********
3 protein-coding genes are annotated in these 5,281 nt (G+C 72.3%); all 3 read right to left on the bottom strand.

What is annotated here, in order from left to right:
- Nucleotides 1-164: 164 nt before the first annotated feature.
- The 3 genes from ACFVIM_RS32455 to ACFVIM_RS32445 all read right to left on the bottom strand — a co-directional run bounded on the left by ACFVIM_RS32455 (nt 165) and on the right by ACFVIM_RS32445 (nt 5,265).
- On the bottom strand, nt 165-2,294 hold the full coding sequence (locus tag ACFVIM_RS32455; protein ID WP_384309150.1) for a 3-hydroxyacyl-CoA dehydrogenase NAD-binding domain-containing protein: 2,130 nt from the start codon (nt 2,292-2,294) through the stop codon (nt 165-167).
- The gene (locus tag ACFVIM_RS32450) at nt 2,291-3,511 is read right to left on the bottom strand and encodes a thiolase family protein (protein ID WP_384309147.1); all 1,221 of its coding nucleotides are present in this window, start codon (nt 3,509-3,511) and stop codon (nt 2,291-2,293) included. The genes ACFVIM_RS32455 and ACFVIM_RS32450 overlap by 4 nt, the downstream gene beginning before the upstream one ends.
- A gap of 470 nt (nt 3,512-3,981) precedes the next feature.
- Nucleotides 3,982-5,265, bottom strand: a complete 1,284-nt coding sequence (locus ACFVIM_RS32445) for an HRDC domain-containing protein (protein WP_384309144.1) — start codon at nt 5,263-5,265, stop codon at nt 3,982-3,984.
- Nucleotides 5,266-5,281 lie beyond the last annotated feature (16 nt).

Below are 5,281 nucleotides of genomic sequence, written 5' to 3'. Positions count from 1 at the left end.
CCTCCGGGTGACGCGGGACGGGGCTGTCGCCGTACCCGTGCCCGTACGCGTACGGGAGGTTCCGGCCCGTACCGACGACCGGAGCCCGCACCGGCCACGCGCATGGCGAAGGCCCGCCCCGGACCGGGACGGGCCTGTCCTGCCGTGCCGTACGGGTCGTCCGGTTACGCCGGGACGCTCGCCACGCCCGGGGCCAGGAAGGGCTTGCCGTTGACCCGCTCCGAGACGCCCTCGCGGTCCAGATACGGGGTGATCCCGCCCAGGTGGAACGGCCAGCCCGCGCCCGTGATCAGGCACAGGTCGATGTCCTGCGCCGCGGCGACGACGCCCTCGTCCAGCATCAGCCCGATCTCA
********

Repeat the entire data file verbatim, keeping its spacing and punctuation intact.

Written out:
3 protein-coding genes are annotated in these 5,281 nt (G+C 72.3%); all 3 read right to left on the bottom strand.

What is annotated here, in order from left to right:
- Nucleotides 1-164: 164 nt before the first annotated feature.
- The 3 genes from ACFVIM_RS32455 to ACFVIM_RS32445 all read right to left on the bottom strand — a co-directional run bounded on the left by ACFVIM_RS32455 (nt 165) and on the right by ACFVIM_RS32445 (nt 5,265).
- On the bottom strand, nt 165-2,294 hold the full coding sequence (locus tag ACFVIM_RS32455; protein ID WP_384309150.1) for a 3-hydroxyacyl-CoA dehydrogenase NAD-binding domain-containing protein: 2,130 nt from the start codon (nt 2,292-2,294) through the stop codon (nt 165-167).
- The gene (locus tag ACFVIM_RS32450) at nt 2,291-3,511 is read right to left on the bottom strand and encodes a thiolase family protein (protein ID WP_384309147.1); all 1,221 of its coding nucleotides are present in this window, start codon (nt 3,509-3,511) and stop codon (nt 2,291-2,293) included. The genes ACFVIM_RS32455 and ACFVIM_RS32450 overlap by 4 nt, the downstream gene beginning before the upstream one ends.
- A gap of 470 nt (nt 3,512-3,981) precedes the next feature.
- Nucleotides 3,982-5,265, bottom strand: a complete 1,284-nt coding sequence (locus ACFVIM_RS32445) for an HRDC domain-containing protein (protein WP_384309144.1) — start codon at nt 5,263-5,265, stop codon at nt 3,982-3,984.
- Nucleotides 5,266-5,281 lie beyond the last annotated feature (16 nt).

Below are 5,281 nucleotides of genomic sequence, written 5' to 3'. Positions count from 1 at the left end.
CCTCCGGGTGACGCGGGACGGGGCTGTCGCCGTACCCGTGCCCGTACGCGTACGGGAGGTTCCGGCCCGTACCGACGACCGGAGCCCGCACCGGCCACGCGCATGGCGAAGGCCCGCCCCGGACCGGGACGGGCCTGTCCTGCCGTGCCGTACGGGTCGTCCGGTTACGCCGGGACGCTCGCCACGCCCGGGGCCAGGAAGGGCTTGCCGTTGACCCGCTCCGAGACGCCCTCGCGGTCCAGATACGGGGTGATCCCGCCCAGGTGGAACGGCCAGCCCGCGCCCGTGATCAGGCACAGGTCGATGTCCTGCGCCGCGGCGACGACGCCCTCGTCCAGCATCAGCCCGATCTCA